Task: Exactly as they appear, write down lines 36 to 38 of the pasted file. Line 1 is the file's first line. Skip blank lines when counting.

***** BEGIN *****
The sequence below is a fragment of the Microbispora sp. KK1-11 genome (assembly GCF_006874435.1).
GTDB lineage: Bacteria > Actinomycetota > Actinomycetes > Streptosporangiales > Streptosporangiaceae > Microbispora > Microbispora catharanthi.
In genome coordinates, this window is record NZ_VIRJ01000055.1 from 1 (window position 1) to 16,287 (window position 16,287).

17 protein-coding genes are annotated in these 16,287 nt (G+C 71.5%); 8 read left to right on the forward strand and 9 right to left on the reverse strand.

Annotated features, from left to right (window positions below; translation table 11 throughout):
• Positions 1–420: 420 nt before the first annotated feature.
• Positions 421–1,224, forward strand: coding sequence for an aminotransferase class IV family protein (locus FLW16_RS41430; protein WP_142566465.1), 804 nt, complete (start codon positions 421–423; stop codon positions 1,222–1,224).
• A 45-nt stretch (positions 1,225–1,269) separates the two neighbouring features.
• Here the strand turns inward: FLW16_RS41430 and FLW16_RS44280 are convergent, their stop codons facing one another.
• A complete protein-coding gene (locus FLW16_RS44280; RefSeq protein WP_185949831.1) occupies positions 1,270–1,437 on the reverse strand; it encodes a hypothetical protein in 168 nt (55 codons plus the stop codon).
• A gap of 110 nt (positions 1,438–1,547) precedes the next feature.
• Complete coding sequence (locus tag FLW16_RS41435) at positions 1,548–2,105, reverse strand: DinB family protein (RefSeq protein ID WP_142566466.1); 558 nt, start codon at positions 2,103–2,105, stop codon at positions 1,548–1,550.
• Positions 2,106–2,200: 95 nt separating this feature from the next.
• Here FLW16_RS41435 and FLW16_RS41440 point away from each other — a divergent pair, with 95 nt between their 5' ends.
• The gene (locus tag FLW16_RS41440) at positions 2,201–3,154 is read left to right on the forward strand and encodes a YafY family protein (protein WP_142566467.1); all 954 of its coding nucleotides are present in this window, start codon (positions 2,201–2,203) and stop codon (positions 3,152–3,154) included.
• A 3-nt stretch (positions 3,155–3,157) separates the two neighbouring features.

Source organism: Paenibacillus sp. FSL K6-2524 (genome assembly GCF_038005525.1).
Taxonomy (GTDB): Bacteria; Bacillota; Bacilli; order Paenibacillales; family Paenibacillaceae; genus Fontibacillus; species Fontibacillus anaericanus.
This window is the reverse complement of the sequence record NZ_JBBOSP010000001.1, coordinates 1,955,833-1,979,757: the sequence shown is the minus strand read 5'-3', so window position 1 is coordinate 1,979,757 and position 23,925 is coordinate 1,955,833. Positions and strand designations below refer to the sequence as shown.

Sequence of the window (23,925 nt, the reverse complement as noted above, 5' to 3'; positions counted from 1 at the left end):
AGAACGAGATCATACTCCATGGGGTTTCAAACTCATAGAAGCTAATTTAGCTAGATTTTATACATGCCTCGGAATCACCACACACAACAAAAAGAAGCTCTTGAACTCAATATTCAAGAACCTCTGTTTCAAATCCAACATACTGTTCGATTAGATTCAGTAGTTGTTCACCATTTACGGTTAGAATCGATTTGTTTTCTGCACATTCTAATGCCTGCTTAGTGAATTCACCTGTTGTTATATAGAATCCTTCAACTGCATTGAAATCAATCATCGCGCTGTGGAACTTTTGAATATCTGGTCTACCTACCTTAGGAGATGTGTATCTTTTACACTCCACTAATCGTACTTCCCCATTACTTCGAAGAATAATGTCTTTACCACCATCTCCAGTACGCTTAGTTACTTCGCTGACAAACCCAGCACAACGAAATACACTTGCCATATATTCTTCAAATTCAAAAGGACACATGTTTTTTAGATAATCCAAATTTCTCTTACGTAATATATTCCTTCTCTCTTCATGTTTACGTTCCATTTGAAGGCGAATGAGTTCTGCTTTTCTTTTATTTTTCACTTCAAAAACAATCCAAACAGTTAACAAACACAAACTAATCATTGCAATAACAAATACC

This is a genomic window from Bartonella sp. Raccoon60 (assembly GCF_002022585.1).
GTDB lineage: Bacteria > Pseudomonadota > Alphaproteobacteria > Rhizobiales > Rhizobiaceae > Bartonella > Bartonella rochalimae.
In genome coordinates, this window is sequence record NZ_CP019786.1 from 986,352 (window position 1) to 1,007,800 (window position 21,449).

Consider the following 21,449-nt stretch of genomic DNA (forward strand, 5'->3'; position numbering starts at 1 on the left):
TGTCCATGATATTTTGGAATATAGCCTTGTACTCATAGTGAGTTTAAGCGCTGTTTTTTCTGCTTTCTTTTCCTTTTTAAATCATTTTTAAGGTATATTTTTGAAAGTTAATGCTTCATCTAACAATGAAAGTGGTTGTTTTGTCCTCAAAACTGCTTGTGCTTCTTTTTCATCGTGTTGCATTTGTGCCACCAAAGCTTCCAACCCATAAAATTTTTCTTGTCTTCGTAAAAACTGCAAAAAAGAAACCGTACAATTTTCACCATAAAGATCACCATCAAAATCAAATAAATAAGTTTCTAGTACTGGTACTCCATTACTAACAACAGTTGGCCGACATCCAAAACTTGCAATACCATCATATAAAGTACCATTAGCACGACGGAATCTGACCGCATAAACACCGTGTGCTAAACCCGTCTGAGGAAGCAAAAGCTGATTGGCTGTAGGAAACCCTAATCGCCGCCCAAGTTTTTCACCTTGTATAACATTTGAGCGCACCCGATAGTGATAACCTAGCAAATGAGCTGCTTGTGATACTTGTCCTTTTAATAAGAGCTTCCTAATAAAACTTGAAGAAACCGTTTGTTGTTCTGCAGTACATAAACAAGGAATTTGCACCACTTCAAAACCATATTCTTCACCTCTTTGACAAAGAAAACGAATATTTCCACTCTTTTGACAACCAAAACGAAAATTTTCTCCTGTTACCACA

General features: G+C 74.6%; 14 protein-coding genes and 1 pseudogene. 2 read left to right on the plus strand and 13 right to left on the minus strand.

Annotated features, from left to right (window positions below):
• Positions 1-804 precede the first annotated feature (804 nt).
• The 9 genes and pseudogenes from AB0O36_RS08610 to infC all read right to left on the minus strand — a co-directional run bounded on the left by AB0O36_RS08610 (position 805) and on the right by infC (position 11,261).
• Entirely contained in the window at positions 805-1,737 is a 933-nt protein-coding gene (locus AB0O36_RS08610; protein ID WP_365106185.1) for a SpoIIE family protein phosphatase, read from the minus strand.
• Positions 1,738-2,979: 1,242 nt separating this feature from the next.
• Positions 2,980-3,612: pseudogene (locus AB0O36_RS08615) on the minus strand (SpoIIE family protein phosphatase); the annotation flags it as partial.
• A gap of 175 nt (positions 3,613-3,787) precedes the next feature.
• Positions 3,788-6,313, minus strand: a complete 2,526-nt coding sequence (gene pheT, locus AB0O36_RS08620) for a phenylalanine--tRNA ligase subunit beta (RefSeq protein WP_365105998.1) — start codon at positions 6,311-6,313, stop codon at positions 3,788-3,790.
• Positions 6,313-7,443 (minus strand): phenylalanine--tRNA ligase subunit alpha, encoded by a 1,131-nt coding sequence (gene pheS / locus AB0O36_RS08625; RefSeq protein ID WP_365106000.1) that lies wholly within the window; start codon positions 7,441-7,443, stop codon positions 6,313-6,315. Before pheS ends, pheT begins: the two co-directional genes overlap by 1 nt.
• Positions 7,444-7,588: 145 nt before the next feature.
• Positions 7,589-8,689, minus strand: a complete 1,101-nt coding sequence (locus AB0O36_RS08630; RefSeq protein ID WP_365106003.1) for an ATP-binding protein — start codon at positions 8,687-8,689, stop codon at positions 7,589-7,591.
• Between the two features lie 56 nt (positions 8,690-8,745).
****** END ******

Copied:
• Positions 6,313-7,443 (minus strand): phenylalanine--tRNA ligase subunit alpha, encoded by a 1,131-nt coding sequence (gene pheS / locus AB0O36_RS08625; RefSeq protein ID WP_365106000.1) that lies wholly within the window; start codon positions 7,441-7,443, stop codon positions 6,313-6,315. Before pheS ends, pheT begins: the two co-directional genes overlap by 1 nt.
• Positions 7,444-7,588: 145 nt before the next feature.
• Positions 7,589-8,689, minus strand: a complete 1,101-nt coding sequence (locus AB0O36_RS08630; RefSeq protein ID WP_365106003.1) for an ATP-binding protein — start codon at positions 8,687-8,689, stop codon at positions 7,589-7,591.